Unreliable data not helping prospects of returning emigrants
CSO estimate of Irish coming home between 2012 and 2016 was out by more than 64%
Friends and family wait to welcome home loved ones at Dublin Airport. A total of 27,400 Irish people came home in year to April 2017 according to the CSO. File photograph: Dara Mac Dónaill/The Irish Times
In the globalised world we live in today, migration flows are heavier than they have ever been. In Ireland, economic booms and busts have always had a significant impact on emigration and immigration, and this latest cycle since the mid-2000s has been no different.
The economy has improved dramatically in the past four years since emigration out of Ireland peaked in 2012, with unemployment now at just 6.4 per cent. But Irish people continue to leave Ireland in very significant numbers, according to new data from the Central Statistics Office, which shows 30,800 Irish people emigrated in the year to April 2017, outnumbering those returning home by 3,400.
But how reliable are those figures?
Keeping track of the numbers coming and going from Ireland is a complex task for statisticians. Unlike many other countries, Ireland does not have a population register requiring people to log their place of residence.
The migration statistics published by the CSO each year are usually estimates, based on data gathered from a sample of 26,000 households in the Quarterly National Household Survey which are grossed up to give a national estimate. When the census is carried out every five years, more specific data from every household in the Republic is used to correct the estimates retrospectively.
Last year, before the census data had been crunched, the CSO estimated that 60,500 Irish people had moved home between April 2012 and April 2016, when in fact, according to census-corrected figures published on Thursday, 99,500 did. It is a very significant difference of more than 64 per cent.
The rise in the figures will certainly be welcomed by groups working to encourage Irish emigrants to return home. But how could the CSO estimates be so wrong? And what implications could this have had on policy?
According to CSO demographic statistician James Hegarty, recording the number of Irish nationals returning to the country from abroad poses a particular challenge.
“It is not the case that people emigrate and are gone forever anymore,” he says. “Things are different now, and that makes our job much harder.”
Between censuses, they have to rely on a combination of diverse data sets, including visa data from popular destinations such as Canada and Australia, national insurance numbers in the UK, figures from the Garda National Immigration Bureau, and Irish PPSN data. The latter is the most accurate indicator, but only for non-Irish nationals.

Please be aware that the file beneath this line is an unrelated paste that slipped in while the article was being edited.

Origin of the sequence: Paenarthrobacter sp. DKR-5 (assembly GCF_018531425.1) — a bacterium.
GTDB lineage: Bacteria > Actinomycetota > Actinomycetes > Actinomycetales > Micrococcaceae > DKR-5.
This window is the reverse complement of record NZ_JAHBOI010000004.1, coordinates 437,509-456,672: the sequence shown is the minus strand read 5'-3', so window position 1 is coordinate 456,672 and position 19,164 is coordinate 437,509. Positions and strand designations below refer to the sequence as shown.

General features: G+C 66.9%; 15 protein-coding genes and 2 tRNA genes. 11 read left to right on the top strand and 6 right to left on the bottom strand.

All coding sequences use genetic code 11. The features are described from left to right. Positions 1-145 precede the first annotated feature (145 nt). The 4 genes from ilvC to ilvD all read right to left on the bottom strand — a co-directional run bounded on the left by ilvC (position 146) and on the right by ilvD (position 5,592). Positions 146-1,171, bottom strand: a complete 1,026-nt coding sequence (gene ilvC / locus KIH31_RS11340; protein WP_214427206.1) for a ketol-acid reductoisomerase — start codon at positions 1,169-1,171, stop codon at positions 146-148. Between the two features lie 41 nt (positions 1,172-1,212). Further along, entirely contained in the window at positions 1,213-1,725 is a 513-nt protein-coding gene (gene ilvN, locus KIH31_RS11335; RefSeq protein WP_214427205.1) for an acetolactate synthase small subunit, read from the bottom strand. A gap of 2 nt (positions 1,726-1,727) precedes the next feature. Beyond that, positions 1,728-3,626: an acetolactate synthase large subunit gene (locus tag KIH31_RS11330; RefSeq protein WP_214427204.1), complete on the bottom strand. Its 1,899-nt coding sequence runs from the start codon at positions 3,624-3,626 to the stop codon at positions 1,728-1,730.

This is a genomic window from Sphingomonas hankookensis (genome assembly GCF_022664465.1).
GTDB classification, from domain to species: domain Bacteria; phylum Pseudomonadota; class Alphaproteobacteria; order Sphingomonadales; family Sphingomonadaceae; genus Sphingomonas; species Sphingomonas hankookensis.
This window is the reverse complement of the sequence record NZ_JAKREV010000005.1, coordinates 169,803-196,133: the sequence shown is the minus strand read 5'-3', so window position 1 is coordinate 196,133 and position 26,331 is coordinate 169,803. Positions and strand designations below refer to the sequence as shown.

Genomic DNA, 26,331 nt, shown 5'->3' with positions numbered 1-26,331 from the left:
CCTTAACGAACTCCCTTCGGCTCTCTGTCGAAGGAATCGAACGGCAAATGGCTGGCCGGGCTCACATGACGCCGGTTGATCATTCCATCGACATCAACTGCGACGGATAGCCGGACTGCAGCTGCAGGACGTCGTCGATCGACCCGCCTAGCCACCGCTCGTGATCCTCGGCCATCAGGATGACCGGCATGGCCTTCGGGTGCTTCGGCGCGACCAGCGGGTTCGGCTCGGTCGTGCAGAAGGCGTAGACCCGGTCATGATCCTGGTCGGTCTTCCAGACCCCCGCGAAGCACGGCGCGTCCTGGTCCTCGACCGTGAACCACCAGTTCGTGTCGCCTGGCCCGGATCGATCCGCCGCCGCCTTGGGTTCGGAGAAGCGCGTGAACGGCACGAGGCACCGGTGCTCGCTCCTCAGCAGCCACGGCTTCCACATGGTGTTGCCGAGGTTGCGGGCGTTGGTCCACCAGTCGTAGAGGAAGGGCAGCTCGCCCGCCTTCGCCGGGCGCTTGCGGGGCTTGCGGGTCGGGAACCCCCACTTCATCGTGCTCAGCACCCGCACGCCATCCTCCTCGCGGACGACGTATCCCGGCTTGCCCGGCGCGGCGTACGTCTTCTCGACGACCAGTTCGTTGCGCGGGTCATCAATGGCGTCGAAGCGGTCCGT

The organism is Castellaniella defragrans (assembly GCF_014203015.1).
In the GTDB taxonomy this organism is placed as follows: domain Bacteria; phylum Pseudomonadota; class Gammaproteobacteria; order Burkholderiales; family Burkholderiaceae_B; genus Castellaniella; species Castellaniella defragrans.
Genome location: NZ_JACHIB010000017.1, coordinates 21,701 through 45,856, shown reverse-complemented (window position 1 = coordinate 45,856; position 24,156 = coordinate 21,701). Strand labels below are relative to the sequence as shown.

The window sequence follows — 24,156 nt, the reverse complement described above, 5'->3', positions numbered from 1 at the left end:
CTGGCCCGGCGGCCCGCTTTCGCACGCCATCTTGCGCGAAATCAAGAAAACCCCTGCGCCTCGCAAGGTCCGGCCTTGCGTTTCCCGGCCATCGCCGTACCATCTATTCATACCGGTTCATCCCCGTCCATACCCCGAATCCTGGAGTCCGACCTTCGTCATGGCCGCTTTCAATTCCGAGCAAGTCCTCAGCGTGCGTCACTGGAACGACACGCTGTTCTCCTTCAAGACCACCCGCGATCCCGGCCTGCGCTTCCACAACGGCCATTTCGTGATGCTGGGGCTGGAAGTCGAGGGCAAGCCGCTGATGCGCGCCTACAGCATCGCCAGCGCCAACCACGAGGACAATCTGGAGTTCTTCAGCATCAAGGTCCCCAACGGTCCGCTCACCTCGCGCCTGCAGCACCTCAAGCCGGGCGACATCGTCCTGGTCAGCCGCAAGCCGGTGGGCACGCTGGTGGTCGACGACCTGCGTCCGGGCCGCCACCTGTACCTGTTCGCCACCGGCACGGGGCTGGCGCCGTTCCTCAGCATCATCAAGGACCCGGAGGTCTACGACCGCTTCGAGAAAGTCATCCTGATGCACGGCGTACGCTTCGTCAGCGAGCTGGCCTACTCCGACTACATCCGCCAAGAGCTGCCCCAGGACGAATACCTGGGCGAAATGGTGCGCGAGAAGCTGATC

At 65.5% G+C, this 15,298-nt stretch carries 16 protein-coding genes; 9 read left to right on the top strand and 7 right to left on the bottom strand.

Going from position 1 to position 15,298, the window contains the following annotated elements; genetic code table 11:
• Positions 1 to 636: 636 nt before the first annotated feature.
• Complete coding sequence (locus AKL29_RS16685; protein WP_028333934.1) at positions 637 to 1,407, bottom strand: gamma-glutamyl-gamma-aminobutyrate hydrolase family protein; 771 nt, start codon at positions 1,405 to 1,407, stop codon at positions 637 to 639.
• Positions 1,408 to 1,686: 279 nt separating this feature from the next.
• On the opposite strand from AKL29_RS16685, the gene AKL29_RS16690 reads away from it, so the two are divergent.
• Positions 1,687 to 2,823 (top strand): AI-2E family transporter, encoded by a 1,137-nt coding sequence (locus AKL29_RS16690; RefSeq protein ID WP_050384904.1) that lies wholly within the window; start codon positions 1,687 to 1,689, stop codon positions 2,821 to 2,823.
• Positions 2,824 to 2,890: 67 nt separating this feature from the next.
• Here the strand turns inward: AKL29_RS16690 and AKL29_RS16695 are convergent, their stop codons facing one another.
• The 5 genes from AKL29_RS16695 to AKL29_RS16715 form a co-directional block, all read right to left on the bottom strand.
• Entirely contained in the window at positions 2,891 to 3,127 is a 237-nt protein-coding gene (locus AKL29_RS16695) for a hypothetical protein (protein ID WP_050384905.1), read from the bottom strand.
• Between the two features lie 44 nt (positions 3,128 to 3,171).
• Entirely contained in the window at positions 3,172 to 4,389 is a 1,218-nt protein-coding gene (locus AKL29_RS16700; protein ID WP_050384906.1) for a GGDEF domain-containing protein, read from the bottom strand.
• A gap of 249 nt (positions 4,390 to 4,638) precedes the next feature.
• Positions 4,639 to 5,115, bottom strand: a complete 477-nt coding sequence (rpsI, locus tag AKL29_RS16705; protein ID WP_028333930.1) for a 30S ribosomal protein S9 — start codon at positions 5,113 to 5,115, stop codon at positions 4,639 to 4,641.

Between the 2011 and 2016 censuses, the CSO population estimates were out by 65,000 in total, which, given the population of Ireland in 2016 was 4.76 million, is an error of 1.4 per cent overall in the five-year period.
“In that context I think we are doing okay, but always striving to improve,” Hegarty says.
Following the 2016 census results, the CSO is now looking at alternative data sources in an effort to improve accuracy, especially in the way it measures returning Irish citizens. One way to do this is to include the full suite of migration questions as part of other CSO social studies, such as a major upcoming survey on the health of the nation which will be carried out on a much larger sample than the quarterly survey.
The overall figures may not have been too far off, but the biggest anomalies are in the figures for returning Irish emigrants, who may have specific support needs. Many more have returned than we previously thought, meaning much higher numbers have been affected by issues such as their no-claims bonuses not being recognised for car insurance, difficulty accessing mortgages and other loans, and other issues which are very specific to them.
The Government commissioned an economic report on these barriers in August, but by the time the findings are published, and policy changed, it could be too late to make a difference to the majority of “generation emigration” who may have already returned, or indeed, come and gone again.